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Mental Health & Wellbeing

Updated: Oct 14, 2018

We are a nation of animal lovers. The PDSA Animal Wellbeing (PAW) report 2017 estimates that 51% of UK households own a pet. That’s a whopping 1.1 million rabbits, 9.3 million dogs and 10.3 million cats, cuddling up to owners, all around the country.

Yet, despite our devotion to our furry friends, many owners will not have considered how the healthy choices that we make for ourselves could be applied to the lives of our pets and benefit them too. There are lots of things we, as pet owners, can do to help keep our pets healthy and happy for longer, both physically and mentally.

Let's start with rabbits

In the wild, rabbits are social creatures that will run, jump, play and dig, all of which are limited if confined to a hutch for long periods of time. But there are lots of easy ways you can improve the quality of life for your pet rabbits. Here are some things to consider;

  • Rabbits should always be kept with a playmate or two and never alone.

  • A run with space for rabbits to play together and with toys to chew or climb on can help keep them busy while their owners are at work.

  • Allowing rabbits to explore outdoors in a secure garden is the ultimate adventure. Although careful supervision is required if you want to protect your vegetable patch!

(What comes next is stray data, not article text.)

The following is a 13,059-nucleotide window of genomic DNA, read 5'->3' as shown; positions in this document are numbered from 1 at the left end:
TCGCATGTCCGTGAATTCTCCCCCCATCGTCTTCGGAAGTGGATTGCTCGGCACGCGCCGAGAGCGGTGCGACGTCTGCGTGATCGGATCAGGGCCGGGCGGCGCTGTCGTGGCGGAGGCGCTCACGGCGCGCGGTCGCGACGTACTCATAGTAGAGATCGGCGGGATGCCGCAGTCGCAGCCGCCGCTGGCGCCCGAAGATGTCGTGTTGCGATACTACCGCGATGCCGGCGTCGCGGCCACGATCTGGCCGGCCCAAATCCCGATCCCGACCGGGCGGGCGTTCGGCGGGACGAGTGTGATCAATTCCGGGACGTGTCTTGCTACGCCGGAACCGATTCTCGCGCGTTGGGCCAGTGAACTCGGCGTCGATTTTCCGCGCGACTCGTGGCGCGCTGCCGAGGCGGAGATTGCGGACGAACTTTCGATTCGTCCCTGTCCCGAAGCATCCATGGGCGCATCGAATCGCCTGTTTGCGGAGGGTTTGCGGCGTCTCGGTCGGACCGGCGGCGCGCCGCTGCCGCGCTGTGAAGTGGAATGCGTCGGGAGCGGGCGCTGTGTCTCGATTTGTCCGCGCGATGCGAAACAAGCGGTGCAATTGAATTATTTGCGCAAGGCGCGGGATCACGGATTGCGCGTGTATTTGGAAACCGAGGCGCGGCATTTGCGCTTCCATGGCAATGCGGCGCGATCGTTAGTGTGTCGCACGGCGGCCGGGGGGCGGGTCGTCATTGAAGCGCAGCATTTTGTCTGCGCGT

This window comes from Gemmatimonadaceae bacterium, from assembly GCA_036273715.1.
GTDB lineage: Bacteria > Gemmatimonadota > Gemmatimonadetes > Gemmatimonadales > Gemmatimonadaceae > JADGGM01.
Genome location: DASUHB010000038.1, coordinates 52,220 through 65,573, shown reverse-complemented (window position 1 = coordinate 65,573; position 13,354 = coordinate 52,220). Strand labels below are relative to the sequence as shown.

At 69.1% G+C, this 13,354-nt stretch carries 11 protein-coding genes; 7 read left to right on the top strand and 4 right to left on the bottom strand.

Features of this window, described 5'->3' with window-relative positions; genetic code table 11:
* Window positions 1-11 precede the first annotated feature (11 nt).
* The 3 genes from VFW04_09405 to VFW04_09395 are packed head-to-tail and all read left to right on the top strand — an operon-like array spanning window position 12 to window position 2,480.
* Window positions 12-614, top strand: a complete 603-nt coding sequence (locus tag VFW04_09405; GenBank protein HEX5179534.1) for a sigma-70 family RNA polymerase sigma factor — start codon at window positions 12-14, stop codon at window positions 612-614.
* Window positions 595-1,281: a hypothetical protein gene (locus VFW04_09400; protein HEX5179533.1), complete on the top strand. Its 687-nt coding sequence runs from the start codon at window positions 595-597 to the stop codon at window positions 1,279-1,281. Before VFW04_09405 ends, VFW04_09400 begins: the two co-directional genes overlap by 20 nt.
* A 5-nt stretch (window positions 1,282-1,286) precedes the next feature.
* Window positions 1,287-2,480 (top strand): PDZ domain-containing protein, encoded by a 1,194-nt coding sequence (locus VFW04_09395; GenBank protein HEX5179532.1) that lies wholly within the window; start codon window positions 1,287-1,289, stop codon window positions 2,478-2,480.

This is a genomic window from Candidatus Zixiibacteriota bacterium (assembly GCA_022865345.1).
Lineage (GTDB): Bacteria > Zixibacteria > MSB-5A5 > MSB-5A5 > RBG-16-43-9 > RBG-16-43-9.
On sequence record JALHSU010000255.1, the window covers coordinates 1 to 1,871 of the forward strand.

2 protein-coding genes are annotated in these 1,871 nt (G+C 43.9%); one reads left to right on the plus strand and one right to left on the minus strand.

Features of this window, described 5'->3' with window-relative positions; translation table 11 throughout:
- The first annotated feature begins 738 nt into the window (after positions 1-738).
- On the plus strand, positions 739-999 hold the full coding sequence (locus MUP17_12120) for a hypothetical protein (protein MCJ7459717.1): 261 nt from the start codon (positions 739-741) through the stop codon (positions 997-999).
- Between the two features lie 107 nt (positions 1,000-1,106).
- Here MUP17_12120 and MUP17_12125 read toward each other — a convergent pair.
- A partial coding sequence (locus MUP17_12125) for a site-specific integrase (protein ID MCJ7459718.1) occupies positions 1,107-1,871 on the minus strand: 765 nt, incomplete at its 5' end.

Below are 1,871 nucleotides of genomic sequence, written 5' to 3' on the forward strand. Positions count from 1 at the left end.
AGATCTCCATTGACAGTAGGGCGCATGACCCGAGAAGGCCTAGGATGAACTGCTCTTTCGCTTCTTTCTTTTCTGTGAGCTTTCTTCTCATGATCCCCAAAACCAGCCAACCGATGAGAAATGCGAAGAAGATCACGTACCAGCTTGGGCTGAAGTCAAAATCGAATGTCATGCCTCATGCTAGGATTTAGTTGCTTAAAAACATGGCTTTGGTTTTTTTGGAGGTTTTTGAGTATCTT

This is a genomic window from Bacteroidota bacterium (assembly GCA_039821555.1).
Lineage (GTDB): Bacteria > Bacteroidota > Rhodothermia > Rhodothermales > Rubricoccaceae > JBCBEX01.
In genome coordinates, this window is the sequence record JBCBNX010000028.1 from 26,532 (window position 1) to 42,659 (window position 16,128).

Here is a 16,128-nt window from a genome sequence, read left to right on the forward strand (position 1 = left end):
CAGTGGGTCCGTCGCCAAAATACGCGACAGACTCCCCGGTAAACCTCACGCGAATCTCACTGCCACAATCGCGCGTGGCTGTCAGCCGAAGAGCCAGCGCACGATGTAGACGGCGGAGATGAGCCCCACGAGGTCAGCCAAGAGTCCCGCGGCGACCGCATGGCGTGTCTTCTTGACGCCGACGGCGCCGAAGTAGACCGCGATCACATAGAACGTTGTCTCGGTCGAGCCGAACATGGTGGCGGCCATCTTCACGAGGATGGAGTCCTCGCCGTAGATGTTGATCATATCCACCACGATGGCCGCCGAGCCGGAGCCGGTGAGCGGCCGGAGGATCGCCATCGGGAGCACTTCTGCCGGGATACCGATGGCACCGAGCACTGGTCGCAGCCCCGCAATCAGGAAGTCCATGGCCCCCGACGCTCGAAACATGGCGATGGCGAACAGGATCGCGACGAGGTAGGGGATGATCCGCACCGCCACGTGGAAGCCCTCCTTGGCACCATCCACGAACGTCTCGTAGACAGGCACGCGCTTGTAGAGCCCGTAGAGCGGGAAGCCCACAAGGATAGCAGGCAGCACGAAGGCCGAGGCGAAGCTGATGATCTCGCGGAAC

Cats can be illusive

They run their own schedule and are well equipped to entertain themselves outdoors, climbing trees and stalking prey which keeps them fit and healthy. But house cats are still programmed to want to do those things which is why environment enrichment is so important for these intelligent animals.

If you were left alone in a house all day with nothing to do, you’d probably feel bored and frustrated. Over time, the stress of a mundane routine without stimulation or company could negatively impact your mental wellbeing and thirst for life. Your behaviour may change and you could feel anxious, lethargic or depressed. Lots of pet owners don’t realise that pets, put in the same situation, can suffer in a similar way to humans.

The good news is that, with a little bit of thought, you can easily provide environmental enrichment for your cat;

  • Cat trees for climbing will satisfy house cats with an adventurous nature.

  • Scratching posts for scent marking offer the opportunity to display natural behaviours.

  • Creative feeding regimes, to make house cats work for their food, are a clever way to get pets moving more.

  • Interactive play is a great cardio workout and can strengthen the bond between a cat and their owner… especially if it’s followed by a post-play chin rub.

Dogs can provide a great source of comfort and companionship

And, as dogs require daily exercise, dog ownership can also be a huge motivation to get active. Dogs can easily become bored if left alone for long periods of time. Getting outdoors provides a huge sensory experience for them, and a walk in the park is mutually beneficial for humans and dogs, both physically and mentally. What better encouragement to get active is there, than an excitable dog who can’t wait to get outside and make the most of life with you?


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